Supreme Court Rules in Favor of Special Education Rights

Though the Supreme Court is often known for its partisan divide, the justices were in lockstep on Endrew F. v. Douglas County School District. Instead, schools must offer an education program "reasonably calculated to enable a child to make progress appropriate in light of the child's circumstances" and that the essential function of the educational plan is to "set out a plan for pursuing academic and functional advancement". The decision sets a higher standard now for how public schools must educate students with disabilities.

Students with learning disabilities are due "appropriately ambitious" education plans that ensure they will advance through public schools similarly to other students, a unanimous court said. They said schools must offer more than the bare minimum in educational benefits to disabled children, setting aside a lower court ruling that had found the school district had satisfied federal law by doing so. "For children with disabilities, receiving instruction that aims so low would be tantamount to sitting idly.awaiting the time when they were old enough to 'drop out'".

Either way, Gorsuch said today, "I understand today that the Supreme Court has indicated that the [previous] standard is incorrect".

"I am shocked it still happens every year that I get women, not men, raising their hand to that question", he said.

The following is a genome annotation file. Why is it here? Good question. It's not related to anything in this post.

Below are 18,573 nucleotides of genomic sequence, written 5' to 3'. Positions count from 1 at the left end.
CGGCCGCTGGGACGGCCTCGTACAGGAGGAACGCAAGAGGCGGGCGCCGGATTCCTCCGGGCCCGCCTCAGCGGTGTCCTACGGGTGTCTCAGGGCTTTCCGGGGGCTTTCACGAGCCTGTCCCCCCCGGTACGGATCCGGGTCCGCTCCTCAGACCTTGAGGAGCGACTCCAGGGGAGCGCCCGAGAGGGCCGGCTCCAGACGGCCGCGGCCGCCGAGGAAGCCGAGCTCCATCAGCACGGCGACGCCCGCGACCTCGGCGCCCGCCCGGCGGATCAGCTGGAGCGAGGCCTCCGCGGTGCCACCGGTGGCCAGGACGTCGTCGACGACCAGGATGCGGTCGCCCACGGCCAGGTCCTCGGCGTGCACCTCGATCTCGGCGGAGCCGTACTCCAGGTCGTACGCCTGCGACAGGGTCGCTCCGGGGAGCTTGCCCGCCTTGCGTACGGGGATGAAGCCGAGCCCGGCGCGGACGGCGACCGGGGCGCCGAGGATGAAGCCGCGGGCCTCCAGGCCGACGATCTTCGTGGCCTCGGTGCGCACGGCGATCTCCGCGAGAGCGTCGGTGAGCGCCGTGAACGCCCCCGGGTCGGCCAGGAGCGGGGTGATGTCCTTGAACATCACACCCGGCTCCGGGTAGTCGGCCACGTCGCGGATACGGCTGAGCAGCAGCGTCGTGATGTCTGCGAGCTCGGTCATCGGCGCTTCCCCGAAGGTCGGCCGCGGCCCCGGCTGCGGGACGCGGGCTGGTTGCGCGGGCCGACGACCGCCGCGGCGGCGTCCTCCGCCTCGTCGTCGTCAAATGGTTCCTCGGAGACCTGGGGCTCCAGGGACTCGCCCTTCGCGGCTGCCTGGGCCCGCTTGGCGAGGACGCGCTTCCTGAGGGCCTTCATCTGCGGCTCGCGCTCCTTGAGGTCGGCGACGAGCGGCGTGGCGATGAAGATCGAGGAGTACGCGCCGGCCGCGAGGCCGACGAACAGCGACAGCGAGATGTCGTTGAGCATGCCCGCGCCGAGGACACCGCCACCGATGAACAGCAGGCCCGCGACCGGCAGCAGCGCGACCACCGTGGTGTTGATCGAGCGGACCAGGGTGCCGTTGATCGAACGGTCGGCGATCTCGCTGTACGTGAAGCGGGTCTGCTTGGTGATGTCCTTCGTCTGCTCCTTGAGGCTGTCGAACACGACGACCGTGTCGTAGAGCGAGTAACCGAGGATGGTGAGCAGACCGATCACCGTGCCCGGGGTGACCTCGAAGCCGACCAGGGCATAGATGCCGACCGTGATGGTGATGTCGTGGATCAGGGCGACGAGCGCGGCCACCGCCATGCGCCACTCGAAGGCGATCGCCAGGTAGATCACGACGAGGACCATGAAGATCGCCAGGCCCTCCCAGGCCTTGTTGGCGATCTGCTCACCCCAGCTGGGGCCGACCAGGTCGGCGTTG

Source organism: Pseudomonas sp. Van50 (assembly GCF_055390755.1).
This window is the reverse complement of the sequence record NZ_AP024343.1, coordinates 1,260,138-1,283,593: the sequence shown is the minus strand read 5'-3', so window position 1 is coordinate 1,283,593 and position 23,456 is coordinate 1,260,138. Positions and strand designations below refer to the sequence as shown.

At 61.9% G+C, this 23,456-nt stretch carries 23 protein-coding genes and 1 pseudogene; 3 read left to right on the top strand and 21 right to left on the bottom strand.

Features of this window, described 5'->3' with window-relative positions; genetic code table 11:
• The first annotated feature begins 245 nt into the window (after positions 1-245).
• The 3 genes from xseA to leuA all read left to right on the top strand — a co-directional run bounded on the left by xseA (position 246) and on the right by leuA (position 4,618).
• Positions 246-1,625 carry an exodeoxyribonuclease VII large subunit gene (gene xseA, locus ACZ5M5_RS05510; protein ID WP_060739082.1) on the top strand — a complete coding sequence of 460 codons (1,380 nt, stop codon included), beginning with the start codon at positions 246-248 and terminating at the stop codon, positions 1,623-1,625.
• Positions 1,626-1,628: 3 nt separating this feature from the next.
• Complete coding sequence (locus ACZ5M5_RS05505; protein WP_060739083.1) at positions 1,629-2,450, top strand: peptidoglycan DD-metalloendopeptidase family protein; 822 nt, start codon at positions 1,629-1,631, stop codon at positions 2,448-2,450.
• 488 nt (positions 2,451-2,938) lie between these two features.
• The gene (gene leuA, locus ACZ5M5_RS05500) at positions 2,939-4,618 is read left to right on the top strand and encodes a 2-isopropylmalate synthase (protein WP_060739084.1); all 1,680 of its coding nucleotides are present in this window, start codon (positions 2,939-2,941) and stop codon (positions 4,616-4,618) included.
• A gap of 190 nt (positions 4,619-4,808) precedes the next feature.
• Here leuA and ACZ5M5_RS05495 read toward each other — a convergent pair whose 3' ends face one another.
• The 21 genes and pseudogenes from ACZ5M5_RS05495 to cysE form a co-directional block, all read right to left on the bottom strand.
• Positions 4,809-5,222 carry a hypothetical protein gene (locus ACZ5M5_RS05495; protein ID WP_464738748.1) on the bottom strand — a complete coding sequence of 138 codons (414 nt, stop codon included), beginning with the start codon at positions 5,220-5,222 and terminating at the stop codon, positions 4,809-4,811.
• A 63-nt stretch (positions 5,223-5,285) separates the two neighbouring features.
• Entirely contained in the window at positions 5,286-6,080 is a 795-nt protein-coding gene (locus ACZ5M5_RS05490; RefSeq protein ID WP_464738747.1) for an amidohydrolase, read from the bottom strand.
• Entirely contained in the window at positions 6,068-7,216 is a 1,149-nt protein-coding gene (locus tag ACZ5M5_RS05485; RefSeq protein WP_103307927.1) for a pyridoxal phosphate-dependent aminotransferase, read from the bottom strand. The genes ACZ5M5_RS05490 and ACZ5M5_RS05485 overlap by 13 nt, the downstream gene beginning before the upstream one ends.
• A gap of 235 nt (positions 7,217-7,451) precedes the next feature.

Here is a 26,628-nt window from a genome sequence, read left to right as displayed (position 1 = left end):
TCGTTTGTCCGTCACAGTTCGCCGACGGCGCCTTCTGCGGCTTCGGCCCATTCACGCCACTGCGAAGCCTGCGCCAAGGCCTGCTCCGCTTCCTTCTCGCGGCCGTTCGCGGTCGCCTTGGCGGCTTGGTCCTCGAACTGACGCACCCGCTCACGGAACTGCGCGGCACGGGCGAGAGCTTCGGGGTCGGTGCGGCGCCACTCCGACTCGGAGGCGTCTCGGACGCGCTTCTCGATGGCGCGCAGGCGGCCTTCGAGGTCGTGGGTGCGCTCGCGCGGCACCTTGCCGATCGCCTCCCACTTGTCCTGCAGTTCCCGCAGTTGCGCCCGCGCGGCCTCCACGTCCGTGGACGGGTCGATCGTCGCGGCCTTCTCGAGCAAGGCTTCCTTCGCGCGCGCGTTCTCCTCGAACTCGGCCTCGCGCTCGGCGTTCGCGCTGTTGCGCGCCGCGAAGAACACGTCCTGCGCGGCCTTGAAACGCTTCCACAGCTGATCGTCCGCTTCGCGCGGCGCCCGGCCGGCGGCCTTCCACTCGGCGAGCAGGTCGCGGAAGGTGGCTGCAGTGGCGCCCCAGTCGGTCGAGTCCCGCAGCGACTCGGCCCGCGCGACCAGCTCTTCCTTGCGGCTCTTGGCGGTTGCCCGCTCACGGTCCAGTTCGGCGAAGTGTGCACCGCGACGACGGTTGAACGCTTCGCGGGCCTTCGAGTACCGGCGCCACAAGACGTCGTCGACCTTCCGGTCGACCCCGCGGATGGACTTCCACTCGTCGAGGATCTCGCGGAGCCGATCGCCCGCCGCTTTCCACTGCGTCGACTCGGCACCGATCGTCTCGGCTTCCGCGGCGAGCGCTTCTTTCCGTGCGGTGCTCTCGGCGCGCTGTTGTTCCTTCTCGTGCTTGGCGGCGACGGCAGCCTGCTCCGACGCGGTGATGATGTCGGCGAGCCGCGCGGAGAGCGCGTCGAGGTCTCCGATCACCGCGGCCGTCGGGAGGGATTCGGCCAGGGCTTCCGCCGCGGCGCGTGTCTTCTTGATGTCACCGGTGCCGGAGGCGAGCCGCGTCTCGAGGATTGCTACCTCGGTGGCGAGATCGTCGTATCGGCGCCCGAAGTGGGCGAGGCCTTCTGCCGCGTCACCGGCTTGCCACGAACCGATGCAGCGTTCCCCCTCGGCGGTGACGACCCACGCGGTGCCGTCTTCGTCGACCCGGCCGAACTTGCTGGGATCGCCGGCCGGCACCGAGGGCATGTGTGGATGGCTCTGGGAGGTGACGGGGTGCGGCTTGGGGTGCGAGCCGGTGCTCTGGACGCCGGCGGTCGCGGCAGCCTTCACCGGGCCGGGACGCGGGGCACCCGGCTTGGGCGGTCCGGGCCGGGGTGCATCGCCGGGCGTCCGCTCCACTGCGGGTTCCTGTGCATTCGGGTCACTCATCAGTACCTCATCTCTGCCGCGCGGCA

"Precedent is more important than what I think, and my agreement or disagreement doesn't add weight towards it", Gorsuch said.

Endrew had been enrolled in Colorado public schools for several years when his parents, feeling that he wasn't making adequate progress, moved him to a private school and sued the Douglas County Schools for the tuition cost.

While the Court rejected the standard applied by the Tenth Circuit (and pursued by the school district), the Court also rejected the standard proposed by the parents.

Sen. Ted Cruz, R-Texas, asked Gorsuch about whether he felt bound by 10th Circuit precedent in Thompson.

Although the court did not go so far as to adopt a "substantial equal opportunity" standard that the Endrew family had sought - one that would match that provided to students without disabilities - their main goal was to have the court "thoroughly denounce this lowest of the low".

Durbin also said Gorsuch had ruled against disabled students in eight out of 10 cases dealing with the IDEA.

But Durbin argued that the exact wording of the precedent Gorsuch referenced was "more than de minimus".

It's a ruling that could affect millions of families who have children with special needs. They have been a key part of efforts to adapt the Supports Intensity Scale for children, published by the American Association on Intellectual and Developmental Disabilities to help youths actively participate in the community and engage in activities and life experiences.

Nonetheless, disability advocates hailed the ruling as a victory.

The Supreme Court's decision changes the equation for schools, he said, giving parents a "posture of greater strength" in negotiating for what they believe is best for their children. I urge you not to confirm him without first carefully examining his views concerning executive power and assuring yourselves that he will forcefully defend individual rights, and the authority of Congress and the federal courts, in the context of national security.

Gorsuch, still responding to Leahy, quoted a mentor of his, saying "the real test of the rule of law is where the government, government could lose in its own courts and accept those judgments".

  • Larry Hoffman